A Simple Trick for Naming Tags

- 2 min -
Joe Buhlig

The search capabilities of many tools today is impressive. We can search titles, notes, filenames, and even the contents of a file. But if you’re searching for a tag, it can give you a lot more than you expected.

Take Evernote for example. In a single search, you get results that match tags, titles, body of the note, files, content inside files, words inside of pictures, and even locations for notes. I’m not a search expert, but I know that it’s easy for me to start typing in the search field and get a lot of results very quickly.

The trouble comes when I start using tags. Tags have a lot of power, but what happens when I have a tag name that matches a common word? Here’s a common scenario.

My Coffee Dilemma

I keep a database of different coffees that I’ve tried in Evernote. I snap a picture and record some quick notes on it. I then tag the note with “coffee.” If I look at the tag for “coffee”, I see that I have about 28 notes on coffees that I’ve tried and rated.

However, I also keep a log of articles that I’ve read from the web. I do my reading in Pocket and have it set up with IFTTT to send any Archived articles to Evernote. This is great when I remember reading something, but can’t remember where. I can search Evernote and find it pretty easy.

Because I like coffee, I seem to read a lot of articles that involve coffee in some way. So searching Evernote for “coffee” right now, I get 313 results. How am I supposed to find those 28? Scrolling?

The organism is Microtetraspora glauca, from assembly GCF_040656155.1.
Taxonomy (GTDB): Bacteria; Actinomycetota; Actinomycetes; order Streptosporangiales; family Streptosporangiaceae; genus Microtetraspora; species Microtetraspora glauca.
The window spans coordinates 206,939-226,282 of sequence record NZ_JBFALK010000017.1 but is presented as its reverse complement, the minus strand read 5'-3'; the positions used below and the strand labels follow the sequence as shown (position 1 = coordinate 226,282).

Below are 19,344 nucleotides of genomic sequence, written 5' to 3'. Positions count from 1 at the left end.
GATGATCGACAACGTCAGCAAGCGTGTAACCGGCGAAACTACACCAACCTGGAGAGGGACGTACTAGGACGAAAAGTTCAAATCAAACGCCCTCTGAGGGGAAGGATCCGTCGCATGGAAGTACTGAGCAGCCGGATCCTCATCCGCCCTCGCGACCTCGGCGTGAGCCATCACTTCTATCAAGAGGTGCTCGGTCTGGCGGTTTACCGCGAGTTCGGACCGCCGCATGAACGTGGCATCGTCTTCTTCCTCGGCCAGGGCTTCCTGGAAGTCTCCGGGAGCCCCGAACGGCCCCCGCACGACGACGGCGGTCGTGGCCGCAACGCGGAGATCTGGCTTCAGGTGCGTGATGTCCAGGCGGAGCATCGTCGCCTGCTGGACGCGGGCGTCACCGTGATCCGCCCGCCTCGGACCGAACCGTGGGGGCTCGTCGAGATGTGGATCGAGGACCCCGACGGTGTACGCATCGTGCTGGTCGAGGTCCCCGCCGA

In Evernote you can do the search like this: “tag:coffee”. That will eliminate the results that don’t have the tag and only give you what you want. But that doesn’t work on all systems. Not every app allows you to single out tags versus a search term. Even in Evernote, I don’t always remember to put the qualifier at the beginning of the search when I start. So I have to come back and add it.

The Trick

I was listening to a Mac Power Users podcast a while ago and learned of the “x” trick by Merlin Mann. It’s really simple. Add “x” to the end of your tag names. So instead of tagging my coffee database with “coffee”, I tag it with “coffeex”.

By adding “x” to the end of your tag names, you’re creating a word that you normally wouldn’t see. It’s a “made up” word. Since “x” isn’t used in a lot of words, it makes sense. You could also use “z” or “q,” as long it creates a word that you wouldn’t see in normal writing.


So what does that do? It means that I can now search for “coffee” in Evernote and get all 313 results if I want. But it also means that I can add a single keystroke, “x”, and get just the 28 that I’ve tagged. And it works across systems. It’s not just an Evernote thing. It works in filenames, titles, and anything else that you want to search. Just add the “x” and you’ve created a tag that you can easily find in a search.